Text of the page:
There are a few sure things in this world. The sky is blue. The sun is bright. RPGFan is green. Zelda soundtracks reusing familiar themes. But is that such a bad thing? Not at all.
The soundtrack to Nintendo’s latest Zelda game is an interesting combination of old and new. Fans who play The Wind Waker will notice many redone themes from past Zelda games, such as Ocarina of Time and A Link to the Past. The item-acquiring fanfares are familiar, but different enough to not feel too much like a rehash.
After getting through the upbeat main title theme and the classic menu screen music, you’ll hear arguably one of the soundtrack’s best in “Legendary Hero.” A combination of original music with the original Zelda theme thrown in for good measure, it’s one of the longest and most enjoyable tracks.
Those who played Ocarina of Time will no doubt recognize the Master Sword, Cave and House themes, among others. While not original songs at this point, the new arrangements are nicely done, especially on “Zelda” and “Fairy Spring.”
Also of note are the tracks “The King of Hyrule” and “Zelda’s Awakening,” both being new arrangements of music from A Link to the Past. The first is a new take on the Hyrule Castle theme, while the latter is a very beautiful (but short) version of the title screen music from the SNES classic. Even less expected is the new arrangement of a song from the first Zelda game, heard in track 55 on disc 2. I won’t get into it here, but hearing that was a nice surprise.
So how about the actual new songs? Well, they vary from good to great, though unfortunately, also often short. Two of the best tracks are the “Prayer” songs on disc 2, which share a melody with the proceeding “Awakening” tracks. The Medli/Earth God song has a calm feel to it, helped along by a harp being the instrument of choice. Makar’s Awakening is a much more lively, violin-inspired track. Both are key songs to the game’s plot, so being as memorable as they are seems to make sense.
Each of the game’s bosses have their own tune, and while most don’t exactly feel like a traditional battle theme, each has its own merits to make for a good listen. The remixed versions of these songs for Ganon’s Castle have a more urgent and hurried pace to them. Besides those, the regular “Battle” song, along with “Phantom Ganon” are my favorite battle songs of the bunch. Phantom Ganon has an especially eerie feel to it, which really has a better effect when heard in-game, but stands well enough on its own. The regular battle theme is actually a mixed bag though. You’ll no doubt enjoy it in-game, but that can be attributed to the fact that the music during battles is – for lack of a better word – interactive. The song’s tempo and beat are modified with each attack Link makes. That’s all well and good, but hearing the song alone on the soundtrack without these effects proves that when singled out, the song itself isn’t exactly amazing. Not bad, just… lacking.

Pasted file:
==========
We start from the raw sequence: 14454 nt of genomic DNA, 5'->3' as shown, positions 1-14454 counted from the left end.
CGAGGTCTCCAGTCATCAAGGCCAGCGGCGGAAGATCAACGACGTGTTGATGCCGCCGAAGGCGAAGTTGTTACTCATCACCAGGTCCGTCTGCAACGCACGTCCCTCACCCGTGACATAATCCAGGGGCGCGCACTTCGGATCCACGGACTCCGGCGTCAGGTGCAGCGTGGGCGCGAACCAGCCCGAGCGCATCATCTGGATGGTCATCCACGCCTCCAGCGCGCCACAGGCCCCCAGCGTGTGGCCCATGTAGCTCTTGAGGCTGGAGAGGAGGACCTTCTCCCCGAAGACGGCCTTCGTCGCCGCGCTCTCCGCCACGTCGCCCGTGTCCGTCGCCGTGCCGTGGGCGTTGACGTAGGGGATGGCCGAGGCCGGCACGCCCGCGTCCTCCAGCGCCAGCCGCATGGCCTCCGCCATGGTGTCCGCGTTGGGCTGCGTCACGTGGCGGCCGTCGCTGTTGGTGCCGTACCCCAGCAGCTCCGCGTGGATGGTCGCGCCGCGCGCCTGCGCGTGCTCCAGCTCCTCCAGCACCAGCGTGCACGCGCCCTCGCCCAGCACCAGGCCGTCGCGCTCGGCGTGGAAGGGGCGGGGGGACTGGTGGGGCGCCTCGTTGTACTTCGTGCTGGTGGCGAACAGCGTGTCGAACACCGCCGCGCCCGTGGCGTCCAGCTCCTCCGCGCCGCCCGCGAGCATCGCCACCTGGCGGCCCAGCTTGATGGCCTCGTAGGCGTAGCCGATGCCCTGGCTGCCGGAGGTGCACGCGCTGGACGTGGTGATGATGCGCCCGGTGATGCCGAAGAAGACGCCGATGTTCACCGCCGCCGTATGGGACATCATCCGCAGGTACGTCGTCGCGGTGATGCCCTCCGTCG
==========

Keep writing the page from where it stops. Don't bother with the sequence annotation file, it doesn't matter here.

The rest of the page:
Windfall Island is the game’s main town this time around. While the tried-and-true Kakariko Village theme is a favorite of mine in the series, the Windfall theme is similar to the title track, providing an upbeat and joyous mood to the town. Apparently this is a new take on the Kakariko theme, but I just don’t hear it. Dragon Roost Island shares the same type of mood as Windfall Island, in addition to being one of the better songs on here.
There are of course, a few drawbacks to the soundtrack. As you can guess, with 133 tracks spread over 2 CDs, most of the tracks are short – very short. The majority of songs on here are under 2 minutes, and 61 of them are even under a single minute. This is of course due to the various fanfares included, such as when you get a new item, or the short songs Link plays with the Wind Waker. While it’s nice all of these were included, one can’t help but wonder if the “real” music tracks wouldn’t have been longer were these excluded.
Also, there are a handful of near-identical songs. Nothing I’d consider bad, but having so many of the tracks paired with an alternate version makes it feel like there aren’t really as many fully original tracks as one might think. Finally, while not a bad song in the least, the last battle music (track 54, disc 2) isn’t quite up to par with the aural masterpiece composed for Ocarina of Time.
So would I recommend it? Well, put aside the countless fanfares (do you really want to listen to those outside of the game?), and you’re left with many good songs, and quite a few great ones. I’m a big fan of the Ocarina of Time soundtrack(s), and in nearly all regards but one (that being the last battle song), I think Wind Waker surpasses it. It’s something that general music fans should like, but those familiar with Zelda will definitely get more out of some of the tracks in the end.